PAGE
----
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  • Author: Clare Castillejo
  • Publication Date: 06-2013
  • Content Type: Policy Brief
  • Institution: Norwegian Centre for Conflict Resolution
  • Abstract: Pakistan's election result was a vote for the status quo and has clearly maintained power in the hands of the country's political elite. However, analysis of the election process and outcome does indicate some shifts in the deeply entrenched patterns of political, social and economic exclusion that fuel Pakistan's fragility. On the negative side these include increased splits among the provinces and a more dominant Punjab, as well as greater threats to minorities and secular voices. However, some positive trends also emerge. These include a possible increase in political appetite for economic reform and development investment; growing political confidence among Pakistan's women; and the political engagement of the urban youth and middle-class populations with an interest in changing Pakistan's corrupt political system. As the international community begins to engage with Nawaz Sharif's new government it must recognise the importance of addressing exclusion as a major cause of Pakistan's instability. In particular, it must seek new entry points in the post-election environment to support the emergence of a more inclusive political settlement in Pakistan.
  • Topic: Corruption, Democratization, Economics, Ethnic Conflict, Gender Issues, Islam
  • Political Geography: Pakistan, South Asia
  • Author: Michael Kugelman
  • Publication Date: 01-2012
  • Content Type: Policy Brief
  • Institution: Norwegian Centre for Conflict Resolution
  • Abstract: This policy brief assesses the potential for two types of youth-led political change movements in Pakistan. One is an Arab Spring-like campaign, fuelled by demands for better governance and new leadership. The other is a religious movement akin to the Iranian Revolution of 1979, which seeks to transform Pakistan into a rigid Islamic state. The brief discusses the presence in Pakistan of several factors that suggest the possibility of the emergence of an Arab Spring-type movement. These include economic problems; corruption; a young, rapidly urbanising and disillusioned population; youth-galvanising incidents; and, in Imran Khan, a charismatic political figure capable of channelling mass sentiment into political change.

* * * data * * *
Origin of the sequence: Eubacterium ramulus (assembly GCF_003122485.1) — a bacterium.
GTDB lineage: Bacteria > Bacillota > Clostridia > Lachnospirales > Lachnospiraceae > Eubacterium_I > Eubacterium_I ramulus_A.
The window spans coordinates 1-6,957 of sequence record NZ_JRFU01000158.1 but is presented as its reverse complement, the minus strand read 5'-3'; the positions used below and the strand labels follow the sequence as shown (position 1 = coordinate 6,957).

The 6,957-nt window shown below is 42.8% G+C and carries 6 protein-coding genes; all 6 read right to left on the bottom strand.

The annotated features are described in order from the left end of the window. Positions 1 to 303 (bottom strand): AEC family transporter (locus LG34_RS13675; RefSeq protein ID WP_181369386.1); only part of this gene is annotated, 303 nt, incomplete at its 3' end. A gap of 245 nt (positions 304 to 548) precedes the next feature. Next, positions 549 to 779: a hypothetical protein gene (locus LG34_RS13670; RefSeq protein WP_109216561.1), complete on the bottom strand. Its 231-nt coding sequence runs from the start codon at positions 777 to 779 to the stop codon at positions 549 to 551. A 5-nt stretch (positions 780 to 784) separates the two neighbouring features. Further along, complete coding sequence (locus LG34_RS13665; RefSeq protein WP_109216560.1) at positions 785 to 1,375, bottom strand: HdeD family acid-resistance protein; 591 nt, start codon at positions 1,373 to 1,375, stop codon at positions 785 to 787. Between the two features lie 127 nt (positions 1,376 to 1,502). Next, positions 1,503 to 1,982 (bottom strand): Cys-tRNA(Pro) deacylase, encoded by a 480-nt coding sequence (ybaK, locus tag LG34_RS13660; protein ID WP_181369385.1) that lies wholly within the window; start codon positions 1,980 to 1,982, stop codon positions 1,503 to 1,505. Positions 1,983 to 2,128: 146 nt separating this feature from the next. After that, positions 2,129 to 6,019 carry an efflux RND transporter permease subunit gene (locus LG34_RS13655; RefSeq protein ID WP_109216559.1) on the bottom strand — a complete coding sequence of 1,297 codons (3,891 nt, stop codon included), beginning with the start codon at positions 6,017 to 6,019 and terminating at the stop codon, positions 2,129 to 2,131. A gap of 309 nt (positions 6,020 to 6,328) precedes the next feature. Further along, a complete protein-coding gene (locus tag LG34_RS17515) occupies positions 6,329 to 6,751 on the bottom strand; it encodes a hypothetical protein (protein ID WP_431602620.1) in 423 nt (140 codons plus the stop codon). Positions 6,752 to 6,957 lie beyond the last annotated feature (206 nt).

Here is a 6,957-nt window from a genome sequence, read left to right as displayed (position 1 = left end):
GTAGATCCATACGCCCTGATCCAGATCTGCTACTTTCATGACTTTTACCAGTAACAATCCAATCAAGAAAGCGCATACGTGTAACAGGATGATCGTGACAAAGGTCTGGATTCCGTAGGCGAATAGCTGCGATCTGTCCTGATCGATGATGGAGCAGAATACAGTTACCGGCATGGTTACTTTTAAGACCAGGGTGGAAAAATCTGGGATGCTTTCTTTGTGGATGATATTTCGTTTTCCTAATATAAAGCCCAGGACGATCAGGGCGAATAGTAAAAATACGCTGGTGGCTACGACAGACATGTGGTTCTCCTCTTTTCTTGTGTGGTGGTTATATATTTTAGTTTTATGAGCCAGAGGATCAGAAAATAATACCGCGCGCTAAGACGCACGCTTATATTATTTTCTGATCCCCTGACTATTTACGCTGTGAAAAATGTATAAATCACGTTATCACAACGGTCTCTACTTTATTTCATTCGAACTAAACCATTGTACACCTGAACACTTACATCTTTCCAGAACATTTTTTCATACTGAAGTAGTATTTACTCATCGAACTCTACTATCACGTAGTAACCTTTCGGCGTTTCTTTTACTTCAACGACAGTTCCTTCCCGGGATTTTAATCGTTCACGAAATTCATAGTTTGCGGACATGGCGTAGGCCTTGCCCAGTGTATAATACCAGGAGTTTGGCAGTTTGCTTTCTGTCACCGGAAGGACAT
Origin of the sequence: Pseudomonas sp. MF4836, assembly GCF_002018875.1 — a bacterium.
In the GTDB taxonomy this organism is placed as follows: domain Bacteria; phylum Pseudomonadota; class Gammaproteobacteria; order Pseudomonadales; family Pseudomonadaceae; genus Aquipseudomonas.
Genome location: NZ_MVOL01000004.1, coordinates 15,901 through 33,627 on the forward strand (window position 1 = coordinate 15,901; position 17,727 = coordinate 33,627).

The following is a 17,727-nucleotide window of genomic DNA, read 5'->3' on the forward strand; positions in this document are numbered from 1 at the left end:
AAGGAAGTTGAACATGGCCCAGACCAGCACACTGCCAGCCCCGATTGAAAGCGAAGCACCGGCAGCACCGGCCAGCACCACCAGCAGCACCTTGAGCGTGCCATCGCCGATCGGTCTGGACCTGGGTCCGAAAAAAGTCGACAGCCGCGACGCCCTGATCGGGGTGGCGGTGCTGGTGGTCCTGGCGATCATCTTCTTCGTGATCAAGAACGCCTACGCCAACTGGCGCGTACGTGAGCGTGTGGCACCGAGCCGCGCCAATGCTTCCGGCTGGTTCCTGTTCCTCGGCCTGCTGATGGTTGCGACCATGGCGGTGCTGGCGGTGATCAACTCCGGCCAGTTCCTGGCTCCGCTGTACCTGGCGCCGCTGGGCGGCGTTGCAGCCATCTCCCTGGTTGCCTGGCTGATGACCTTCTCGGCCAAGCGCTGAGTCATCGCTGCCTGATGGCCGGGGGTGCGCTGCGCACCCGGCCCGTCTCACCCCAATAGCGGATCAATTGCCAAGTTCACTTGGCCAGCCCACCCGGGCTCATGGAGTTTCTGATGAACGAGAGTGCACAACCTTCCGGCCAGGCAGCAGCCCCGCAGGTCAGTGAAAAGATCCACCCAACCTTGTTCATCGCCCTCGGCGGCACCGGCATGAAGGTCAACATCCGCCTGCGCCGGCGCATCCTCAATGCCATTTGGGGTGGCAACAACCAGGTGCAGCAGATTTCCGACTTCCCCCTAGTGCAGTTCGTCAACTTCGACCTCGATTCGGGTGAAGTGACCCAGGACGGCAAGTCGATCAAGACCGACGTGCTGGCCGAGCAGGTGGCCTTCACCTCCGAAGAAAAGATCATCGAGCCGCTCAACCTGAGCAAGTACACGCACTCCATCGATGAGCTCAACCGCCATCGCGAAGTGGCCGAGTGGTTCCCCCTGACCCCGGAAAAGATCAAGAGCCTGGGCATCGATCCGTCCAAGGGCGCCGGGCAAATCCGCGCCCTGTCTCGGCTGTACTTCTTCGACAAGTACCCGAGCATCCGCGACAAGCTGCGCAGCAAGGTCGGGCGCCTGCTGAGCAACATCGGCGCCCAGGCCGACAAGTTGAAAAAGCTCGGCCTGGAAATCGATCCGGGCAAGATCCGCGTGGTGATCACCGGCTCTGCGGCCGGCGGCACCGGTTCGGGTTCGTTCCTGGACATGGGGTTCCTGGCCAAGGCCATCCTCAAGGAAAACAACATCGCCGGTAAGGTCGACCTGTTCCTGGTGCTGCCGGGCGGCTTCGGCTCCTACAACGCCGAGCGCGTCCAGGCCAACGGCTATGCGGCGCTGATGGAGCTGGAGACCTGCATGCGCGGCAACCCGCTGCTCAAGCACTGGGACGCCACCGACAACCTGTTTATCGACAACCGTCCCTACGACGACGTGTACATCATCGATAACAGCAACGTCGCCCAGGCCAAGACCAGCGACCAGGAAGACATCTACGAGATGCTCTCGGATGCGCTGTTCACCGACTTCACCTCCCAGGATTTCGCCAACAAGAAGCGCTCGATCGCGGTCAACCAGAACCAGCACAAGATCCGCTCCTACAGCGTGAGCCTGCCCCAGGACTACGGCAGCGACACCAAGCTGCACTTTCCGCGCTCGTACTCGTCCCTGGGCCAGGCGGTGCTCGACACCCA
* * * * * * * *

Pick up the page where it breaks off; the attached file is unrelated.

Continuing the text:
• Topic: Political Violence, Youth Culture, Political Activism
  • Political Geography: Pakistan, Arabia
  • Author: Stephen P. Cohen
  • Publication Date: 02-2011
  • Content Type: Policy Brief
  • Institution: Norwegian Centre for Conflict Resolution
  • Abstract: As a state and a nation Pakistan has been in trouble for many years, but both now seem to be in a downward spiral. As a recent Brookings study observed, it is very difficult to predict Pakistan's short-term future, or the impact on its neighbours, let alone the wider international community. Pakistan's nuclear arsenal, its history of irresponsible behaviour as a nuclear proliferator, the close ties between radical Islamists and Pakistan, and its continuing hostile relations with India and Afghanistan all complicate efforts to look ahead even five years, let alone to speculate about effective policies.
  • Topic: Islam, Nuclear Weapons, Politics
  • Political Geography: Pakistan, South Asia
  • Author: Kaja Borchgrevink, Kristian Berg Harpviken
  • Publication Date: 07-2011
  • Content Type: Policy Brief
  • Institution: Norwegian Centre for Conflict Resolution
  • Abstract: Searching for the roots of terrorism after the attacks of 9/11, the world's attention turned to Pakistan and to Pakistan's religious schools, the “madrasas”. This put pressure on the Pakistani government to reform the madrasas and ignited a long standing debate on the role of religious education in Pakistan and its links to radicalisation and militancy. This policy brief argues that the madrasa debate is not premised on a fair description of reality. The madrasa sector is diverse. The majority of Pakistan's madrasas are moderate institutions, concerned with promoting Islamic beliefs and knowledge. This makes it important to distinguish between moderate and militant madrasas. Madrasas must be seen as part of an Islamic tradition of learning, not primarily as political groups, but rather as socio-cultural institutions that are revered by many in Pakistan today.
  • Topic: Conflict Prevention, Islam, Terrorism, Counterinsurgency
  • Political Geography: Pakistan, South Asia
  • Author: Marco Mezzera
  • Publication Date: 09-2011
  • Content Type: Policy Brief
  • Institution: Norwegian Centre for Conflict Resolution
  • Abstract: The May 2nd 2011 Abbottabad raid that resulted in the death of Osama bin Laden heightened long-standing tensions between America and Pakistan. What little trust still existed between the establishments of the two countries almost completely disappeared. It is in this context that Pakistan made immediately clear that it was not dependent on Washington's benevolence and that it could turn at any time to its “all-weather friend” China for assistance that is free of criticism. Originating more than 60 years earlier, the Sino-Pakistani relationship until then had gone relatively unnoticed by most observers. After Abbottabad, while American policymakers were busy questioning the reliability of the Pakistani state and suspending some of the huge flows of military aid that had been poured into that country since 2001, Islamabad was swiftly taking countermeasures.
  • Topic: Diplomacy, Terrorism, Bilateral Relations
  • Political Geography: Pakistan, China, America